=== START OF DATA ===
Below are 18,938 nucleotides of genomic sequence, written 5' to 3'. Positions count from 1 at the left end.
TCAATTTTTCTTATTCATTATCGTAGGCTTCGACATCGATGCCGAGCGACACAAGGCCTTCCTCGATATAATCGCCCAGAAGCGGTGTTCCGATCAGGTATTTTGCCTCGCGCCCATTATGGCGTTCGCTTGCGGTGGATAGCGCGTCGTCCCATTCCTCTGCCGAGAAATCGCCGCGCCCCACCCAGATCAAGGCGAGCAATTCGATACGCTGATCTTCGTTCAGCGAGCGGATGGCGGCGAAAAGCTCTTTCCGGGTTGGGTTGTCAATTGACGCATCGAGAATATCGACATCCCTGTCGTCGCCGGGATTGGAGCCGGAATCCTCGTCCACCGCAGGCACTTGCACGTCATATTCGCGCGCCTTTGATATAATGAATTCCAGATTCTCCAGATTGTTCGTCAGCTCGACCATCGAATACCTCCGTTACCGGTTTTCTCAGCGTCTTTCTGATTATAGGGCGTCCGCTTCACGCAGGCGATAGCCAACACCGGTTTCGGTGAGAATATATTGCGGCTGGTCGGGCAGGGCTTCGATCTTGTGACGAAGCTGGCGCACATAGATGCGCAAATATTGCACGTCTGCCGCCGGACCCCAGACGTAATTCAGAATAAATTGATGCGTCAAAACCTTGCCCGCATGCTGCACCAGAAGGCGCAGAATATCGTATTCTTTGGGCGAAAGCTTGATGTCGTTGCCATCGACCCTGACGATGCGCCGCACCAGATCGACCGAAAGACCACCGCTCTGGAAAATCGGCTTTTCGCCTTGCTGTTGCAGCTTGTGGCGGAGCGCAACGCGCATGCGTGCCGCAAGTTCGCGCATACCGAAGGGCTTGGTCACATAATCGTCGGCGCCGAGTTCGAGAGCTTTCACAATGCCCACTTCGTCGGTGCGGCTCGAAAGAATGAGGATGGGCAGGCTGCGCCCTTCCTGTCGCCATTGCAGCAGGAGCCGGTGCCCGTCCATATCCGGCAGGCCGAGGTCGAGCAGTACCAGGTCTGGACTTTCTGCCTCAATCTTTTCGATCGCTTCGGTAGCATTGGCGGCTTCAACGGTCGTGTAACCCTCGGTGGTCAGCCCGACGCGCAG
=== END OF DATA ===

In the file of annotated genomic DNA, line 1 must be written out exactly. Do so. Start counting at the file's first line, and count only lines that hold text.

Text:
Below are 18,938 nucleotides of genomic sequence, written 5' to 3'. Positions count from 1 at the left end.